DeVita said most of her clients are high-end households in Los Angeles, many with fancy-schmancy home theaters. “They want the integration of different devices. They want their devices synced with hosted Exchange and with other things. A lot of clients have mixed Mac and PC environments that they need integrated.”
She often installs the network that will run the home theater and associated gear. “Home entertainment requires a significant contribution from the IT perspective. You have to create the network so devices can be managed and maintained from the outside.”
She often uses LogMein to remotely manage and monitor home customers. There are only a few who do not want her to do so, citing privacy concerns, she said.
To resell or not to resell, that is the home VAR question
None of the home VARs interviewed put a great premium on reselling hardware or software. They see their value in support and service. Gould will research and spec out what PC a customer should get based on her knowledge of the customer’s needs and get a quote from Dell or other vendor. Then the customer can place the order or she will, with 10% markup.
Part of Gould’s service is realistically assessing customer needs versus selling a ton of new stuff. One customer bought a new $1,000 PC based on a recommendation by Best Buy’s Geek Squad. But the new PC ran Windows 7 which no longer supports Outlook Web Access, and the customer, an elderly woman, didn’t want to relearn a new program. Gould looked at her old PC, added more RAM and instructed the woman to return her new PC for a refund. Which she did.
Clearly services like those might be one reason not a lot of tech companies do a good job courting or serving home VARs. After all, a home VAR’s service means that many tech purchases can be deferred—that’s not a big draw among IT vendors trying to sell stuff.
DeVita said getting a big vendor—like Apple--to pay attention to her is a non-starter. She has, however, formed other important alliances.
She cultivated a contact at both a local Verizon and AT&T store that she can tap in an emergency. “If one of my client’s Blackberry dies, they need a new one that day. I have someone to call and say, ‘I’ll be over in a half hour for that new phone,’” she said.
She also has a tight relationship with a local retailer and a small local distributor from whom she sources her gear.
For many VARs, home is a scary place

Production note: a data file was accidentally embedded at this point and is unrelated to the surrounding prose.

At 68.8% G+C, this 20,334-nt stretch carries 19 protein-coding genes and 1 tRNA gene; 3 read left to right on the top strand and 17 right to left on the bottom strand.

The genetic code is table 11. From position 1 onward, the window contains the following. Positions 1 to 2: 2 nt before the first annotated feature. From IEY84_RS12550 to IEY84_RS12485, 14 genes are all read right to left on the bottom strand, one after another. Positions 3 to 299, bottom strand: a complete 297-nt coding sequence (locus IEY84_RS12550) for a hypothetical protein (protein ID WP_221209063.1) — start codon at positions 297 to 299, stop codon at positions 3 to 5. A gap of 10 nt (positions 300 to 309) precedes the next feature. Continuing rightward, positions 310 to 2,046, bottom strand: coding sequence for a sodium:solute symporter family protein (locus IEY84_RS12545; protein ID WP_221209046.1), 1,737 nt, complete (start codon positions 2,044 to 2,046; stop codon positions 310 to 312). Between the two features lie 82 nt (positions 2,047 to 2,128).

There is clearly demand for home IT services and yet many traditional VARs shun them. “They probably want to maximize the dollars, and I understand that, but there is very good money to be made in this and I can sleep at night,” said one long-time home VAR.
“Many VARs look at the home as a landmine. They’re scared of it,” noted DeVita.
For many established VARs it’s just a matter of dollars and cents. Paul Shoberg, director of sales for Works Computing Inc. in Bloomington, Minn., said for a company like his that focuses on enterprise customers, home IT is not a focus. But, home integration services could work really well for the right type of company with the right cost perspective, he said. “It’s a great market and a growing one. …Eventually the cloud will drive these services because customers will be looking to plug right into the Internet for applications or whatever else they need,” Shoberg said.
Still, many home VARs mix in small business clients with their home customers. Some 80% of DeVita’s clients are home customers. Gould is more heavily weighted toward business customers, with just 30% or so home based. Many customers start out with home services, then drag their home VAR into the office as well.
One thing will probably never change. Most IT VARs provide some manner of home support whether they like it or not.
”For my friends, I usually work for drinks. I’m the only person they know who can really program their remotes and get their high-def stuff to work and cable up their home theater,” said Jane Cage, COO of Heartland Technology Solutions. “I’ve joked many times that my next job will be to do tech support for rich people.”
Assistant editor Pat Ouellette contributed to this report.